By Justin Keppetiyagama
On 11 September 2020, the Speaker announced names of MPs to serve on the two Oversight Committees of Parliament – the Committee on Public Enterprises (COPE) and the Committee on Public Accounts (COPA). Each committee has 22 members, with eight from the Opposition.
While the COPA exercises oversight in the financial performance of state Institutions, the COPE is required ensure the observance of financial discipline in public corporations and semi-governmental bodies in which the government has a financial stake. The accounts of these organisations are audited by the Auditor-General and form the basis of the investigations of these two committees. They have the power to summon the relevant officials and such other people they need to obtain evidence from and call for documents. They report to Parliament and the recommendations contained in their reports are deemed to be directives to the respective corporations or statutory boards for due compliance.
These two committees have the power to summon before them and question any person, call for and examine any paper, book, record or other documents and to have access to stores and property.
The duty of the Committee is to report to Parliament on accounts examined, budgets and estimates, financial procedures, performance and management of corporations and other government business undertakings.
Notable investigations by COPE & COPA
In 2007, the COPE revealed that the privatisation process of the Sri Lanka Insurance Corporation took place in the year 2003 was irregular. As a result of a case filed in the Supreme Court challenging the privatisation of Sri Lanka Insurance Corporation, on 4 June 2009, the Supreme Court of Sri Lanka annulled the sale of Sri Lanka Insurance Corporation.
In August 2012, The Ceylon Petroleum Corporation was summoned to appear before a committee for investigations regarding alleged imports of substandard fuel. Following the probes from the Criminal Investigation Department (CID) and the Bribery Commission, President Mahinda Rajapaksa instructed his ministers to appoint a new chairman when the present corrupt heads were removed and to reconstitute all such boards of management in state institutions.
The Central Bank bond issue: In 2016 October, the COPE revealed that the Governor of the Central Bank Arjuna Mahendra should be held responsible for the bond scam and legal action should be taken against him. However, President Maithripala Sirisena announced that he had appointed a Commission of Inquiry to further investigate the case.
On April 23, 2021, the COPA summoned the Inland Revenue Department for an inquiry regarding the inordinate delay in collecting taxes amounting to billions of rupees. The meeting was fixed in the wake of disclosure of major shortcomings in the overall revenue collection process. The COPA pointed out that out of Rs 107 Bn. due to the government, only Rs 224 Mn had been recovered so far, and immediate measures were required to collect taxes and fines. At the same meeting, the COPA, having questioned the correctness of a list containing tax defaulters furnished by the Inland Revenue Department, emphasised the need to rectify the shortcomings. The COPA also questioned the feasibility of recovering taxes in terms of the data provided by the ‘Legacy’ and ‘RAMIS’ computer systems. At another COPA meeting held late March, 2021, it was revealed that in addition to their failure to recover taxes amounting to Rs 2,670 mn due from casinos, the Inland Revenue received 6,878 dishonored cheques to the tune of Rs 2,451,465,383.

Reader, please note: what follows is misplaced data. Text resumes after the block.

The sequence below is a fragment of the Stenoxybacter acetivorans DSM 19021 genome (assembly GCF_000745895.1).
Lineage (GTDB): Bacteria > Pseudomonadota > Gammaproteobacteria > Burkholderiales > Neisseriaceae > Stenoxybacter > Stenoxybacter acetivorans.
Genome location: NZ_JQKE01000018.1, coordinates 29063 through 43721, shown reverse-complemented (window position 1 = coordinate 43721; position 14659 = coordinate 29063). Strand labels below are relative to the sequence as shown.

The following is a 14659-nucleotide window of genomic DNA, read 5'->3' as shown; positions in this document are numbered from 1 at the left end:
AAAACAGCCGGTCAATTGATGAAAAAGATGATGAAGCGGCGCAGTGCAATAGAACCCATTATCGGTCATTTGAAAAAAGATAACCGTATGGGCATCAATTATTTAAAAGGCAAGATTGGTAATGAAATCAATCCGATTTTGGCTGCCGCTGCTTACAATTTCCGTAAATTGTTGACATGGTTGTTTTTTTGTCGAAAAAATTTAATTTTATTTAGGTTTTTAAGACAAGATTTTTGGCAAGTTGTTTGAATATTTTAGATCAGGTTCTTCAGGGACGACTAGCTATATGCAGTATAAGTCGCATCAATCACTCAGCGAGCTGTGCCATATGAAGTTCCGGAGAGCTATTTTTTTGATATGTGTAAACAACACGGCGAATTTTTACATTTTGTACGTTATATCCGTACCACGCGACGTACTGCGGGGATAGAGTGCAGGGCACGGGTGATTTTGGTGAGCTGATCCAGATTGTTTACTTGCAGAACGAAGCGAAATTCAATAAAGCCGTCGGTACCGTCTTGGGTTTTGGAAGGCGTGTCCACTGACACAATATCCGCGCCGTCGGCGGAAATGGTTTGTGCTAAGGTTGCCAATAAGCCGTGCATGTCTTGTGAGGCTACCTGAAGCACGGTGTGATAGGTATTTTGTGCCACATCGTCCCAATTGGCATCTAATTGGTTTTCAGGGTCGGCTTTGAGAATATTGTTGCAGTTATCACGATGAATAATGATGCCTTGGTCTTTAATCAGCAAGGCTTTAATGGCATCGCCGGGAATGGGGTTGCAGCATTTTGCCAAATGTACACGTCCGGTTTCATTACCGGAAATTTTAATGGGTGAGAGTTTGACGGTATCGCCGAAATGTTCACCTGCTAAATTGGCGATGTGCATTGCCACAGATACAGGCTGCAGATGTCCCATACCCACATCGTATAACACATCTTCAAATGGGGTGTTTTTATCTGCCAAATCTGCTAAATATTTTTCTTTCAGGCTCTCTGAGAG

That particular meeting was also told that the amount of collectable taxes in terms of the ‘Default Taxes (Special Provisions) Act No 16 of 2010 (certified on Dec 07, 2010) amounted to a staggering Rs 144.5 bn.
The COPA and the Consultative Committee on Ports and Shipping also took up on March 9 and 24 the highly contentious issue of the Customs officers taking a big share of fines imposed on tax defaulters, both public and private sector. The COPA pointed out that the Customs took advantage of the provision that 50 per cent of the fines imposed on defaulters were shared among those involved in a particular detection. The COPA has discussed two specific issues in this regard. It pointed out that the allocation of 50 per cent of a fine received from the Sri Lanka Ports Authority (SLPA) for defaulting in respect of gantry cranes to Customs officers was a major problem, and focused on taking necessary measures in this regard after having discussed the matter with relevant authorities, including the Treasury Secretary S. R. Attygalle.
A COPA sub-committee is inquiring into revenue losses suffered over the years as a result of releasing vehicles imported for special purposes as dual-purpose vehicles.
On April 22 and 23 this year, the COPE called the Sri Lanka Football Federation and the National Film Corporation.
The COPA pointed out that out of a Rs 205 mn fine imposed on Lanka Coal Company (Pvt) Ltd., for defrauding taxes, Rs 102.5 mn (50 per cent of the total amount) had been distributed among Customs officers as rewards and Rs 41 mn for their welfare (20 per cent) thereby leaving the government with only Rs 61.5 mn. The COPA directed Treasury Secretary Attygalle to conduct a fresh inquiry into this and take tangible measures to prevent similar malpractices in the future.
The COPA investigations have also revealed a massive racket in the registration of ‘dual purpose’ vehicles. It revealed that as a result of corrupt elements since 2013 registering vehicles imported for special purposes as ‘dual purpose’ vehicles the Treasury lost taxes amounting to Rs 220 mn.
Besides, the Treasury has been also deprived of taxes amounting to Rs 1.300 mn at the rate of Rs 3 mn each on 443 special vans brought to the country during 2010-2019 period.
The COPA also stated that the Customs had allowed the import of 10 vans and 414 lorries as special purpose vehicles during the 2010-2014 period, and imposed Rs 1.5 mn duty on a super luxury car instead of Rs 56 mn.
It revealed the loss of revenue to the tune of Rs 6.1 bn during 2013-2016 period due to the Customs adopting wrong procedures in respect of large quantities of palm oil imports by two enterprises. The watchdog committee has instructed the Customs to expedite measures to recover the dues from those companies.
These notable investigations by COPE and COPA show how far our Members of Parliament can probe the managerial efficiency and financial discipline of the government, its ministries, departments, Provincial Councils and Local Government authorities. But Standing Orders of the Parliament only provide for the appointment of one COPA and one COPE only. Out on 225 MPS only 44 MPs are allowed to serve in these two committees.
The number of committees should be increased to ensure the observance of financial discipline in all government ministries Public Corporations and other Semi-Governmental bodies in which the Government has a financial stake. All MPs should be given an opportunity to serve on these committees.